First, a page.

The final hearing about the different parts of what used to be RadioShack will be held tomorrow, at which time the court will approve (or not) the winning bids for different parts of the company. As we’ve shared before, other creditors are not super thrilled with Standard General’s status as almost-winners.

Bidding War to Determine RadioShack’s Fate [Wall Street Journal]

Walgreens Cashiers No Longer Required To Tell Customers To “Be Well”

Wed, 2015-03-25 19:57

(JeepersMedia)

(JeepersMedia)

Having someone wishing you well is always nice, but when it’s a pre-ordained phrase that you know the person is required to say as part of their job, well, not everyone loves that. And so it goes that Walgreen Co. says it’s putting an end to its “Be well” campaign that had cashiers bestowing the canned blessing upon customers.

A spokesman told the Chicago Tribune that the campaign had run its course after a few years, but didn’t explain why it was getting the axe at this particular time.

“It’s accomplished its goal of reinforcing our branding,” spokesman Michael Polzin said. “We’ll continue to build our relationships with customers in other ways.”

Walgreens employees learned about a few other changes in how they’re to deal with customers in a memo cited by the Tribune, including suggestions that workers learn customers’ names and that they should thank them for their purchase.

When a shopper walks into the store, employees no longer have to say “Welcome to Walgreens” verbatim, but can opt for something like, “Good morning” or “Welcome Back, Mrs. Doe.”

If you weren’t a fan of hearing “Be well” every time you buy a six-pack of ramen and a supply of gummy bears (don’t judge), you aren’t alone: Walgreens workers started a Facebook page called Walgreens Gone Wrong last year to air their issues with the required phrase.

Workers noted that it was somewhat ridiculous to say “be well” when someone’s buying cigarettes, or entirely awkward when aimed at a “cancer patient picking up post chemo meds.”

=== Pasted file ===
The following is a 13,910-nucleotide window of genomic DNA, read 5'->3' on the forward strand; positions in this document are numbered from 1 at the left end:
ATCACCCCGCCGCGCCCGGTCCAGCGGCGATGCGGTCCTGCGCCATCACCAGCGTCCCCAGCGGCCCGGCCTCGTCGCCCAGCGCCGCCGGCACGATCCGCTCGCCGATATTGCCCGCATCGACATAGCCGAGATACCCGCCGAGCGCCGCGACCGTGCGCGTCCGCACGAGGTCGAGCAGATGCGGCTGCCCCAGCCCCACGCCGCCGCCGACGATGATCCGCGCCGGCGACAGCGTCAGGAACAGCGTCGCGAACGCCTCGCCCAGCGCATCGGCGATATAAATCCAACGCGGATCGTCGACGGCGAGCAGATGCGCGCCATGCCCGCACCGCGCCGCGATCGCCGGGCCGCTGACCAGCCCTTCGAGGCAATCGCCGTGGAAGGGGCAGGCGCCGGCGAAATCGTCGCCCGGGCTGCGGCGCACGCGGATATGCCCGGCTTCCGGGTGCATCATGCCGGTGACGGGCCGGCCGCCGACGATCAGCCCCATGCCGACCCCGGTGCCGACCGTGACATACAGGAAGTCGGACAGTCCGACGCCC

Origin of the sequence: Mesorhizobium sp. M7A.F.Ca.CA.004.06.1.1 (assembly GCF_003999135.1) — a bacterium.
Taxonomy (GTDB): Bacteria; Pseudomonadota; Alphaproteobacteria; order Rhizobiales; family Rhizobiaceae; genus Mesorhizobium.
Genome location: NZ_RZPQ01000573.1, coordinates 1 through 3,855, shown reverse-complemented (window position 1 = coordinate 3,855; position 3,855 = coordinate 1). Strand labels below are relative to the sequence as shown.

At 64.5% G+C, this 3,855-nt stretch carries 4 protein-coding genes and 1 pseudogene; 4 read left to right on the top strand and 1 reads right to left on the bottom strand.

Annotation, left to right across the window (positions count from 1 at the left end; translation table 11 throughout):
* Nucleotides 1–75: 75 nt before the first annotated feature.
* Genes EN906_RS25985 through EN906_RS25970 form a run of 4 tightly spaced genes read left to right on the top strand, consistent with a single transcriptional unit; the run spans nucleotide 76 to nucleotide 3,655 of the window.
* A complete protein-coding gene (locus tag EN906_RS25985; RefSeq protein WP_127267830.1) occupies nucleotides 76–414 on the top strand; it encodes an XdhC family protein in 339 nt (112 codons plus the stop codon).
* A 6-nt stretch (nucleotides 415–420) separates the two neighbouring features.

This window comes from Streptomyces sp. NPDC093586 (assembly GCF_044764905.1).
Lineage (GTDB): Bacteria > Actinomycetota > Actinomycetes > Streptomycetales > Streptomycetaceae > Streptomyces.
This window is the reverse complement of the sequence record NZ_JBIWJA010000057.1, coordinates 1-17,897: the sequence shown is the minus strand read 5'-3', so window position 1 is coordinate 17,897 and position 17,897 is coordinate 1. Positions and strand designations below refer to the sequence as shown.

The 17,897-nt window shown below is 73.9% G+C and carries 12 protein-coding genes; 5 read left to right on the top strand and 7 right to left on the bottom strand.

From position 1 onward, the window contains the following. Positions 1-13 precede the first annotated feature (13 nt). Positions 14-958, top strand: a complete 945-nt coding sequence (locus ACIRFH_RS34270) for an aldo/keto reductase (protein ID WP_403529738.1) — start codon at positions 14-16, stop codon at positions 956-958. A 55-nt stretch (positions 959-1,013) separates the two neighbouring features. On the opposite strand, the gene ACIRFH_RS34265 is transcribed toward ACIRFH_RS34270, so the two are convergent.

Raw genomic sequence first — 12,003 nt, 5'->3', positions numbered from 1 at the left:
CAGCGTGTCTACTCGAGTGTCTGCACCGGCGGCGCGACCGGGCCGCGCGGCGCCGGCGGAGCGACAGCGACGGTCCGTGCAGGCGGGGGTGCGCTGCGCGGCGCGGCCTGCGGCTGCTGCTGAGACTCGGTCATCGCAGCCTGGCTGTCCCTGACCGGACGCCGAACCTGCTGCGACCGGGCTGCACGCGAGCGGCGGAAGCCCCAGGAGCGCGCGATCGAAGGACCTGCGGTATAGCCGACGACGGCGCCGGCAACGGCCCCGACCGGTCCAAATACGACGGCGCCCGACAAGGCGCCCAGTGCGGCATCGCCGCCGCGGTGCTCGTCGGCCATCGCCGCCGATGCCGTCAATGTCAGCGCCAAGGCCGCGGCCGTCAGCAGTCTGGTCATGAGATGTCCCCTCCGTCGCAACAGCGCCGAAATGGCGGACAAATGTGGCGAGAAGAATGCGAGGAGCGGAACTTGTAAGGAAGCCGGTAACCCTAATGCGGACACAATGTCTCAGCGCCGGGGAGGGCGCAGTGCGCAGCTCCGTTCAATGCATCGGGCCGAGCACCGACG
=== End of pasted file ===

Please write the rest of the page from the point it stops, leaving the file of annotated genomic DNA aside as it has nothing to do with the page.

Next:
Then there are those who don’t mind saying nice things to customers, but having to stick to a script just didn’t feel right.

“I love and respect my customers, and of course, want them to be well, but it’s just not necessary to sound like an insincere carbon copy routine Walgreens worker,” said one. “This is definitely a step in the right direction.”

Walgreen nixes ‘Be well’ at checkout line [Chicago Tribune]

Another 130,000 Consumers Tell FCC: Don’t Allow Robocalling To Our Cellphones

Wed, 2015-03-25 19:36

(alexkerhead)

(alexkerhead)

Federal law currently bars companies from making automated, pre-recorded calls to your cellphone without obtaining explicit prior consent, but banks want to kick down that legal barrier so they can robocall without fear of penalties. In February, 60,000 consumers asked the FCC to just say no to opening this loophole, and today another 130,000 Americans are adding their voices in opposition to robocalls.

This latest petition was coordinated by our colleagues at Consumers Union, whose endrobocalls.org website has managed to gather a massive number of signatures in a short period of time, asking the FCC to not allow so-called “wrong party” robocalls — in which the caller isn’t penalized for a wrongful robocall if the intention was to reach someone who had given prior consent.

Banks are also asking the FCC for the right to make robocalls without prior consent in certain conditions, like possible fraud notifications, or data breaches.

Opponents of robocalls aren’t against emergency calls; they just point out that if a call is so urgent, there’s no reason a real human shouldn’t handle it.

“Companies shouldn’t be allowed to make robocalls to your cellphone without your consent,” explains Delara Derakhshani, policy counsel for Consumers Union. “But some companies are pushing for loopholes that would open your cellphone to telemarketing pitches, and would limit the companies’ liability for making these harassing calls. Instead of weakening the protections in place, companies should be working harder to ensure that calls are made only when the consumer has explicitly agreed to receive these calls. That’s why so many consumer groups across the country are calling on the FCC to reject this effort by industry, and preserve our right to say ‘no’ to robocalls to cellphones.”

Facebook Messenger Now Allows For Real-Time Customer Service Chat

Wed, 2015-03-25 19:31
Facebook is rolling out a new feature on its Messenger platform that allows customers to talk directly to businesses.

Facebook is rolling out a new feature on its Messenger platform that allows customers to talk directly to businesses.

Peppering a company’s Facebook page with questions and comments appears to be yesterday’s form of communication, as the social media site announced today that it’s giving users and companies the ability to chat with each other through its messenger app.

In announcing the new venture, Facebook say it’s working to improve the way consumers and business interact by enabling real-time conversations.

The initiative is a partnership with cloud-based customer service platform Zendesk.

For now, the feature will be piloted with online retailers Everlane and Zulily, so that in addition to calling, Tweeting and emailing the companies, consumers can use Facebook Messenger to receive order information and other customer service requests.